Rice Shifts U.S. Policy on Interrogation, and Gets No Credit

by Julian Ku

Secretary of State Condi Rice appears to have shifted or at least clarified U.S. administration policy over whether the Convention Against Torture’s prohibition of “cruel, inhuman, and degrading” treatment extends to U.S. government personnel operating overseas. In a news conference with the Ukraine Premier, she stated (emphasis added):

As a matter of U.S. policy, the United States’ obligations under the CAT [United Nations Convention Against Torture], which prohibits, of course, cruel and inhumane and degrading treatment, those obligations extend to U.S. personnel wherever they are, whether they are in the United States or outside of the United States.

Despite this statement, both this Washington Post article and this NYT piece suggest that Rice’s statement has “raised questions” largely because she couches her statement “as a matter of policy.” But so what? Because the Convention Against Torture is non-self executing, and because Congress had not (prior to the McCain Amendment) attempted to extend “CID” prohibitions overseas, then any decision to do so by the executive branch is plainly “a matter of policy.” It is a matter of policy until or unless Congress decides to codify it as a matter of “law” (which it might do so in the McCain Amendment).

U.S. statutes implementing the Convention Against Torture (such as 18 U.S.C. § 2340A(a).) have only criminalized torture by U.S. personnel overseas, and not “cruel, inhuman and degrading” treatment. Article 16 of the CAT could be read in this limited way: “Each State Party shall undertake to prevent in any territory under its jurisdiction other acts of cruel, inhuman or degrading treatment or punishment which do not amount to torture. . . .” (emphasis added). Note also that the CAT Article 5 treats torture differently, requiring countries to establish jurisdiction over torture “[w]hen the alleged offender is a national of that State;” or “[w]hen the victim was a national of that State if that State considers it appropriate.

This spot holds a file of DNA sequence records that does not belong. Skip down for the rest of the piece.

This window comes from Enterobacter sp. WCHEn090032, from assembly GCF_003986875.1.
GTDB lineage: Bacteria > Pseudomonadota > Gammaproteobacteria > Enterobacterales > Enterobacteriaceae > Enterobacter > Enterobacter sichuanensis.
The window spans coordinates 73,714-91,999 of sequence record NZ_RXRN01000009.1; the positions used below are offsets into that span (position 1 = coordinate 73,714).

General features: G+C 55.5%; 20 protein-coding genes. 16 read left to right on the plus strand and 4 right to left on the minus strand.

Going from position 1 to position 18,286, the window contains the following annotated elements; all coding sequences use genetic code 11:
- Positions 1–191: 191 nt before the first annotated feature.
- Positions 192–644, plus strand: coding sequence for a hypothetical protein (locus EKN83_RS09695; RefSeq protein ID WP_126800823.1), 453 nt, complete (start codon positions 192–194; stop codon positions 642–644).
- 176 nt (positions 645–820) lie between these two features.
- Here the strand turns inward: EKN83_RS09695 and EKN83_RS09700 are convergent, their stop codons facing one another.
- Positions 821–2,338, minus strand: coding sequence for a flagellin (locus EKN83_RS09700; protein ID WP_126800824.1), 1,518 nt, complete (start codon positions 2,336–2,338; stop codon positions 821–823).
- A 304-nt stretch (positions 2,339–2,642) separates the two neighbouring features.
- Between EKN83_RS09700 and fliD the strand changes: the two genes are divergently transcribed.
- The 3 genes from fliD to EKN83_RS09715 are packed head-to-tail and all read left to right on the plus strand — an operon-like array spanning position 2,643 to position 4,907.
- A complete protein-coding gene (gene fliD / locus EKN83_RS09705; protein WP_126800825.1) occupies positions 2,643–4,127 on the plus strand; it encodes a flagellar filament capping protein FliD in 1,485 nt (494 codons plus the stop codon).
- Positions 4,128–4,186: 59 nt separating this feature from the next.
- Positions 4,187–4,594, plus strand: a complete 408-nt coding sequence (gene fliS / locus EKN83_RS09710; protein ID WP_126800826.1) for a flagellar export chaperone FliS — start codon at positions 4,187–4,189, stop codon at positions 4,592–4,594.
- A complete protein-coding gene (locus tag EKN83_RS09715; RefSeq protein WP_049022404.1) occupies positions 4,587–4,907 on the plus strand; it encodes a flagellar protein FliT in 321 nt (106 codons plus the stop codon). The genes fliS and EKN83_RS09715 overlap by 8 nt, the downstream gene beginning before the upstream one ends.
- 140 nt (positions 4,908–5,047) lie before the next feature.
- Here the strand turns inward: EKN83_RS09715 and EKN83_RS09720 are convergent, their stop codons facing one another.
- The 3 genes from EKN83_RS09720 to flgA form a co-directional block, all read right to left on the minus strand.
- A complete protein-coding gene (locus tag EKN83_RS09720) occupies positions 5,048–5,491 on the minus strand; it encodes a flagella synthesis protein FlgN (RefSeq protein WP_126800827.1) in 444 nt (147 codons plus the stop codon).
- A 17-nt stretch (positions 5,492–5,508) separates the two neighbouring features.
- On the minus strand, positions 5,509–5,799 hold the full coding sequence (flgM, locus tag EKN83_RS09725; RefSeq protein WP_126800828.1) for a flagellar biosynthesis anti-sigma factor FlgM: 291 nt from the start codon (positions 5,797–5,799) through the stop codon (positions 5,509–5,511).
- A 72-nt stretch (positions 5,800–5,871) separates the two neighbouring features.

So Rice appears to have won an internal administration battle of “policy”, which shouldn’t be sniffed at by commentators. The U.S. government has unequivocally agreed to prohibit “CID” treatment by U.S. personnel overseas. This sounds like the right decision, at least as a matter of policy. No rendition policy is going to succeed without cooperation of foreign governments and accepting the prohibition on “cruel, inhumane, and degrading” treatment is politically necessary. I’m less sure this is required by U.S. treaty obligations, but that is now an academic question.


One Response

  1. Julian: Rice’s “shift” is, in a word, nonsense. (That’s actually much nicer than the first word that came to mind, but more descriptive — because Rice’s statements not only are not new; they make *no sense.*)

    See my post here:


    It now appears obvious that the purpose for the mumbo-jumbo over the past few days was to give our allies an excuse — cover — to say that they’re satisfied and that the issue is resolved, thereby diminishing the risk that they will be revealed as complicit in the U.S. practices:


    Why are you so eager to absolve?

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